Glenroy Community Hub is conceived with a vision of connecting our community through a garden experience. While there are many elements in the architecture that offer beautiful, genuine and joyful moments, the gardens, indoors and out, are likely to be the defining experience for most visitors to the hub. As visitors move through the building and nearby parklands, they will encounter many views of abundant greenery, diverse gardens and the sky. This approach is known as biophilia – when human beings’ innate connection with nature and other living beings is integrated into a design. The experience is intended to delight and inspire visitors, as their eyes are drawn to pops of green foliage, natural elements and patterns. The extensive use of timber and even the high-level windows are all part of the biophilic design. The library windows are arranged so that sunlight creates patterns of light and shadows in gentle motion during the day, connecting building users with time and the changing seasons. On a practical level, the natural light reduces the need for artificial lighting and provides plenty of daylight, saving energy and allowing the indoor plants to flourish.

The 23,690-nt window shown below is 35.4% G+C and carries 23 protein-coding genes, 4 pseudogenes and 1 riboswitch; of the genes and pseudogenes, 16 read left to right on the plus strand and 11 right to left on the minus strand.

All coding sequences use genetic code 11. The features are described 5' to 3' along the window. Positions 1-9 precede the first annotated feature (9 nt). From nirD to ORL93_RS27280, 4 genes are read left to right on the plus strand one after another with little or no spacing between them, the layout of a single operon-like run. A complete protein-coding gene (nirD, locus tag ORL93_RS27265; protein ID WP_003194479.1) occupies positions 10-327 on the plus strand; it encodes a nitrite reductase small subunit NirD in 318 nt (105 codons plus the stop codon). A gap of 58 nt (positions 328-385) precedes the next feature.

In a building that strongly connects with nature and the outdoors, the local history and cultural legacy of Glenroy Community Hub are as important as the building. Glenroy Primary School once stood on the site. Acknowledging that Glenroy children attended school here for generations, the heritage part of the old school building has been retained and is now repurposed as a youth centre. Similarly, the school’s old bike shed has been reborn as a café. Its walls will display a mural by local artists that celebrates locals’ stories and historical links to the site’s former life as a school ground. Artists have been commissioned to work with the community to gather neighbourhood histories. They will create short films in collaboration with the local primary school that celebrate local identity for display in the hub.